Kurt Busiek’s run on Superman began with a touching story with Clark and Lois celebrating a cute anniversary. It is a strong examination of how hard it is to have a marriage when one of the couple is, you know, SUPERMAN. Similarly, Busiek does a wonderful job re-introducing Lana Lang into the cast as the new CEO of Lexcorp. The strange nature of having a relationship with Superman is born out with Superman’s interactions with Lana. There is so much unsaid in their interactions, as she can’t reveal to him that she still has feelings for him, but at the same time, Superman can read her like a book easily but he doesn’t know how to handle things. The main conflict of the arc is when Superman is told of a great tragedy that is coming – if Superman and the world’s heroes fight it off, it will only grow in power and wipe EVERYone out. If he lets it attack now when it is weaker, millions will die NOW but more will live in the future. So what do you do? That’s just one of the fascinating questions that arises during Busiek’s run (another is the age old question of Nature versus Nurture when Superman meets a super-powered being who had almost the polar opposite of Superman’s childhood). The artwork is by Carlos Pacheco and Jesus Merino and it is excellent.
36. Superman Earth One
J. Michael Straczynski and Shane Davis reboot Superman for a new generation, as we see a young man with great powers struggling to find a place in this world to use those powers. It definitely evokes classic Marvel-style adventures as young Clark learns that with great power comes great responsibility.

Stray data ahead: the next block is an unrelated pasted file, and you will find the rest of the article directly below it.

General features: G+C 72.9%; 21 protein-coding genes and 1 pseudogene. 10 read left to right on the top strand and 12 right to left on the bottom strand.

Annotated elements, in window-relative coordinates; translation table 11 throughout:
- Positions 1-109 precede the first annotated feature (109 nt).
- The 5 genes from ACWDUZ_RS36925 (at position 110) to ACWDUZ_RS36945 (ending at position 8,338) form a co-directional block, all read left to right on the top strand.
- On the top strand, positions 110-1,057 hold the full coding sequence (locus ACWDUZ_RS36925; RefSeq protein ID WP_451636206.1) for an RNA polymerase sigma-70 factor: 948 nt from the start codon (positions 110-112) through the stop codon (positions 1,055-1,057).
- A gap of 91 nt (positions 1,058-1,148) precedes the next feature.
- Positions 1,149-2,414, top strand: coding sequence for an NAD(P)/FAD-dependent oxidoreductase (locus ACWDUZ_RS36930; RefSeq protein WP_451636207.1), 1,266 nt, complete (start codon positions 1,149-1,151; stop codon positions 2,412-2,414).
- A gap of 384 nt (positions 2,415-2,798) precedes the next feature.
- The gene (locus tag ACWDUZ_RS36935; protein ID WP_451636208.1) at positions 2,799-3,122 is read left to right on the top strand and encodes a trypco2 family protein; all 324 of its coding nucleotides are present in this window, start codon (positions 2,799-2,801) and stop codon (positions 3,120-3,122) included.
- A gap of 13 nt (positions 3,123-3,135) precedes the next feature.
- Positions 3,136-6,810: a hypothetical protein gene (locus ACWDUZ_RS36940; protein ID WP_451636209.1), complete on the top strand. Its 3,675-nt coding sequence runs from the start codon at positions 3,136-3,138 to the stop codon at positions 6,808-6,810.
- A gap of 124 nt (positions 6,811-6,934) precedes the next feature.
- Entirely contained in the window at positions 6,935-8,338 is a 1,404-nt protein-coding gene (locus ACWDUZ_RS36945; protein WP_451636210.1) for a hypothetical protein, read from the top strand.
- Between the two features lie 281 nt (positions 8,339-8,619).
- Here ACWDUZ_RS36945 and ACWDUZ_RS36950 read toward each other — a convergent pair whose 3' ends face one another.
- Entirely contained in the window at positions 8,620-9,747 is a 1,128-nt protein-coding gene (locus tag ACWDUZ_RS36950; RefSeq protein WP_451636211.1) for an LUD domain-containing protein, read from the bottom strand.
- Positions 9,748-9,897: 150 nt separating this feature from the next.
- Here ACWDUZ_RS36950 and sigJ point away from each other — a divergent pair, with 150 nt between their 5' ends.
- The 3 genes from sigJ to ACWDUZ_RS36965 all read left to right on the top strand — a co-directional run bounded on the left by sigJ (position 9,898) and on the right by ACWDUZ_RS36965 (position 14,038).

37. “Mighty One” Kamandi, The Last Boy on Earth #29
Jack Kirby (with plotting by Steve Sherman) tells this fascinating story of how Superman still inspires people even after the APOCALYPSE and he is long dead.
38. “The Super-Duel in Space” Action Comics #242
Superman’s first fight against the villainous Brainiac and the introduction of the Bottled City of Kandor! Otto Binder wrote it and Al Plastino drew it.
39. “The Three Magic Wishes” Superman Volume 1 #123
In this classic Otto Binder tale, one of the few Superman stories drawn by legendary Batman artist Dick Sprang, we see a precursor to Binder’s later introduction of Supergirl as Jimmy Olsen discovers a totem that provides three magic wishes (hence the title of the story). Jimmy’s wish is for a Super-Girl, some bad guys then wish for Superman to lose his powers and the final wish allows Superman to go back in time and see Krypton and meet his parents for the first time. He even ends up arranging their marriage!!
40. “Ending Battle” Superman #186-187, Adventures of Superman #608-609, Superman: Man of Steel #130-131 and Action Comics #795-796
This story was the first Superman story that Geoff Johns worked on and it also served as a sequel to Joe Kelly’s acclaimed “What’s So Funny About Truth, Justice and the American Way?” storyline, as Manchester Black decides to do whatever he can to break Superman and to prove to him that he can stoop to Black’s level. Black does this by using his powers to learn Superman’s secret identity and tormenting Superman in and out of his costume until Superman reaches a breaking point with the seeming death of Lois Lane. Or does he? It well-knit storyline by Johns, Kelly, Joe Casey and Mark Schultz with art by Pascual Ferry, Duncan Rouleau, Derec Aucion and Brandon Badeaux. This ended a particularly dark point in Superman’s history. If you liked Kelly’s “What’s So Funny About Truth, Justice and the American Way?” then you’ll want to check this one. It’s also interesting to see early Johns work on Superman.
Comics Should Be Good accepts review copies. Anything sent to us will (for better or for worse) end up reviewed on the blog. See where to send the review copies.